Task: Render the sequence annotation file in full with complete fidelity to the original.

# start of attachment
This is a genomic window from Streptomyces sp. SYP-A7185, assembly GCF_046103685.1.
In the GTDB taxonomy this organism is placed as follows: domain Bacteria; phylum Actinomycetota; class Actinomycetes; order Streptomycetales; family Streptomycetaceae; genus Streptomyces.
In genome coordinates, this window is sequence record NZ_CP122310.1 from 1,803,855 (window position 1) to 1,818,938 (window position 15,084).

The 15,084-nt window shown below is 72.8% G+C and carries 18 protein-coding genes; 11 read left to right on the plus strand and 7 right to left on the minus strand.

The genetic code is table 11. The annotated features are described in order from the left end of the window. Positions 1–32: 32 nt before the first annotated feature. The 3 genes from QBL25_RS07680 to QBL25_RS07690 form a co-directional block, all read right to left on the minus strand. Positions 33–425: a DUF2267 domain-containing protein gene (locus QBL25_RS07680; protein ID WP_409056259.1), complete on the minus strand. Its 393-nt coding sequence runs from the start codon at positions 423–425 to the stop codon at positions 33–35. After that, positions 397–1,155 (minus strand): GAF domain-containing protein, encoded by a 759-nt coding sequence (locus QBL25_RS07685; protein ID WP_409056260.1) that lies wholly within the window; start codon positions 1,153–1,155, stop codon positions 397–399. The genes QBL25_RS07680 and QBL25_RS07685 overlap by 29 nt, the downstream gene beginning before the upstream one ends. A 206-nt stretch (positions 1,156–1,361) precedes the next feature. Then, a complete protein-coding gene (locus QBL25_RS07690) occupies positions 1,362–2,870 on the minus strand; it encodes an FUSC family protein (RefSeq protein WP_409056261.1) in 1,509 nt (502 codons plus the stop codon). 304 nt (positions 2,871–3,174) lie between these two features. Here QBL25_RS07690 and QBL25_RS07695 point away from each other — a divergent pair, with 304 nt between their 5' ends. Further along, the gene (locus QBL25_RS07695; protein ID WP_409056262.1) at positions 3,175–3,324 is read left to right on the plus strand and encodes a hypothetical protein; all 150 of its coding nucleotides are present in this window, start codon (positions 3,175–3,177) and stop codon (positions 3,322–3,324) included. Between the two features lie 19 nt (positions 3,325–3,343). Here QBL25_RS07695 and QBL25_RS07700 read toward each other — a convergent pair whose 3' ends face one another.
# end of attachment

This is a genomic window from Streptomyces sp. SYP-A7185, assembly GCF_046103685.1.
In the GTDB taxonomy this organism is placed as follows: domain Bacteria; phylum Actinomycetota; class Actinomycetes; order Streptomycetales; family Streptomycetaceae; genus Streptomyces.
In genome coordinates, this window is sequence record NZ_CP122310.1 from 1,803,855 (window position 1) to 1,818,938 (window position 15,084).

The 15,084-nt window shown below is 72.8% G+C and carries 18 protein-coding genes; 11 read left to right on the plus strand and 7 right to left on the minus strand.

The genetic code is table 11. The annotated features are described in order from the left end of the window. Positions 1–32: 32 nt before the first annotated feature. The 3 genes from QBL25_RS07680 to QBL25_RS07690 form a co-directional block, all read right to left on the minus strand. Positions 33–425: a DUF2267 domain-containing protein gene (locus QBL25_RS07680; protein ID WP_409056259.1), complete on the minus strand. Its 393-nt coding sequence runs from the start codon at positions 423–425 to the stop codon at positions 33–35. After that, positions 397–1,155 (minus strand): GAF domain-containing protein, encoded by a 759-nt coding sequence (locus QBL25_RS07685; protein ID WP_409056260.1) that lies wholly within the window; start codon positions 1,153–1,155, stop codon positions 397–399. The genes QBL25_RS07680 and QBL25_RS07685 overlap by 29 nt, the downstream gene beginning before the upstream one ends. A 206-nt stretch (positions 1,156–1,361) precedes the next feature. Then, a complete protein-coding gene (locus QBL25_RS07690) occupies positions 1,362–2,870 on the minus strand; it encodes an FUSC family protein (RefSeq protein WP_409056261.1) in 1,509 nt (502 codons plus the stop codon). 304 nt (positions 2,871–3,174) lie between these two features. Here QBL25_RS07690 and QBL25_RS07695 point away from each other — a divergent pair, with 304 nt between their 5' ends. Further along, the gene (locus QBL25_RS07695; protein ID WP_409056262.1) at positions 3,175–3,324 is read left to right on the plus strand and encodes a hypothetical protein; all 150 of its coding nucleotides are present in this window, start codon (positions 3,175–3,177) and stop codon (positions 3,322–3,324) included. Between the two features lie 19 nt (positions 3,325–3,343). Here QBL25_RS07695 and QBL25_RS07700 read toward each other — a convergent pair whose 3' ends face one another.